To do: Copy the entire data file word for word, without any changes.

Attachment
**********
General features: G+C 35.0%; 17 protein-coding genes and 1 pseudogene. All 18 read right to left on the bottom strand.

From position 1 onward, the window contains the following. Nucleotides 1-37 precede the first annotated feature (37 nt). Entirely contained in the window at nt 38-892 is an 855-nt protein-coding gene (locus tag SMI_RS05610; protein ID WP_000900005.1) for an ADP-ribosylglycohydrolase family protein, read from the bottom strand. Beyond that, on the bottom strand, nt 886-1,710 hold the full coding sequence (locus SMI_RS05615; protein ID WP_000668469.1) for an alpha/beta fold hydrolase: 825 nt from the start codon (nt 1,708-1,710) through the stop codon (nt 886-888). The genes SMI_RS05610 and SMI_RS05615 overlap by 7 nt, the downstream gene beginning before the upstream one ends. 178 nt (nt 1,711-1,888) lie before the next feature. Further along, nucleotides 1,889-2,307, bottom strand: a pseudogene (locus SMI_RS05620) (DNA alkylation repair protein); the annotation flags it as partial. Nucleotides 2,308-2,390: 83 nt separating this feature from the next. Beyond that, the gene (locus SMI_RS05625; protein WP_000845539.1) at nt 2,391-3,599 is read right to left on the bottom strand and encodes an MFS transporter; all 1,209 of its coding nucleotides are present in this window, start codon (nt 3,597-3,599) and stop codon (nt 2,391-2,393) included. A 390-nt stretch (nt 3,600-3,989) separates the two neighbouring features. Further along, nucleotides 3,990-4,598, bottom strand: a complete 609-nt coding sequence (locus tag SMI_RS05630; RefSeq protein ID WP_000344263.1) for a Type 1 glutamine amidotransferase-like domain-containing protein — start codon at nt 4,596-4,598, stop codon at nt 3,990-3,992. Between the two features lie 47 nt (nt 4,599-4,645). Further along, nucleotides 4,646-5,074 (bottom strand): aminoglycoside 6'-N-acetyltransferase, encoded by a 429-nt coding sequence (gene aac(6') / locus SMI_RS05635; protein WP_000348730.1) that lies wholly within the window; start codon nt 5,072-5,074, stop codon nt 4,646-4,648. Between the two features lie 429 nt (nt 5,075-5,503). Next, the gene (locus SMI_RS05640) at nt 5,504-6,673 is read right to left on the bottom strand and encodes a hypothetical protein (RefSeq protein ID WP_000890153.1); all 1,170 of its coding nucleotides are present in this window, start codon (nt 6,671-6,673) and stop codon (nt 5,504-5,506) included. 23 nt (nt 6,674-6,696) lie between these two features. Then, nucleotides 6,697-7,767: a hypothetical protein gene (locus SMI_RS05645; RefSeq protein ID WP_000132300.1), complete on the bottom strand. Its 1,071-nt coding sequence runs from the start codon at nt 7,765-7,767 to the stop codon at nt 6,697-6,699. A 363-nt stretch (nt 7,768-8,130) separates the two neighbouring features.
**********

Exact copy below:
General features: G+C 35.0%; 17 protein-coding genes and 1 pseudogene. All 18 read right to left on the bottom strand.

From position 1 onward, the window contains the following. Nucleotides 1-37 precede the first annotated feature (37 nt). Entirely contained in the window at nt 38-892 is an 855-nt protein-coding gene (locus tag SMI_RS05610; protein ID WP_000900005.1) for an ADP-ribosylglycohydrolase family protein, read from the bottom strand. Beyond that, on the bottom strand, nt 886-1,710 hold the full coding sequence (locus SMI_RS05615; protein ID WP_000668469.1) for an alpha/beta fold hydrolase: 825 nt from the start codon (nt 1,708-1,710) through the stop codon (nt 886-888). The genes SMI_RS05610 and SMI_RS05615 overlap by 7 nt, the downstream gene beginning before the upstream one ends. 178 nt (nt 1,711-1,888) lie before the next feature. Further along, nucleotides 1,889-2,307, bottom strand: a pseudogene (locus SMI_RS05620) (DNA alkylation repair protein); the annotation flags it as partial. Nucleotides 2,308-2,390: 83 nt separating this feature from the next. Beyond that, the gene (locus SMI_RS05625; protein WP_000845539.1) at nt 2,391-3,599 is read right to left on the bottom strand and encodes an MFS transporter; all 1,209 of its coding nucleotides are present in this window, start codon (nt 3,597-3,599) and stop codon (nt 2,391-2,393) included. A 390-nt stretch (nt 3,600-3,989) separates the two neighbouring features. Further along, nucleotides 3,990-4,598, bottom strand: a complete 609-nt coding sequence (locus tag SMI_RS05630; RefSeq protein ID WP_000344263.1) for a Type 1 glutamine amidotransferase-like domain-containing protein — start codon at nt 4,596-4,598, stop codon at nt 3,990-3,992. Between the two features lie 47 nt (nt 4,599-4,645). Further along, nucleotides 4,646-5,074 (bottom strand): aminoglycoside 6'-N-acetyltransferase, encoded by a 429-nt coding sequence (gene aac(6') / locus SMI_RS05635; protein WP_000348730.1) that lies wholly within the window; start codon nt 5,072-5,074, stop codon nt 4,646-4,648. Between the two features lie 429 nt (nt 5,075-5,503). Next, the gene (locus SMI_RS05640) at nt 5,504-6,673 is read right to left on the bottom strand and encodes a hypothetical protein (RefSeq protein ID WP_000890153.1); all 1,170 of its coding nucleotides are present in this window, start codon (nt 6,671-6,673) and stop codon (nt 5,504-5,506) included. 23 nt (nt 6,674-6,696) lie between these two features. Then, nucleotides 6,697-7,767: a hypothetical protein gene (locus SMI_RS05645; RefSeq protein ID WP_000132300.1), complete on the bottom strand. Its 1,071-nt coding sequence runs from the start codon at nt 7,765-7,767 to the stop codon at nt 6,697-6,699. A 363-nt stretch (nt 7,768-8,130) separates the two neighbouring features.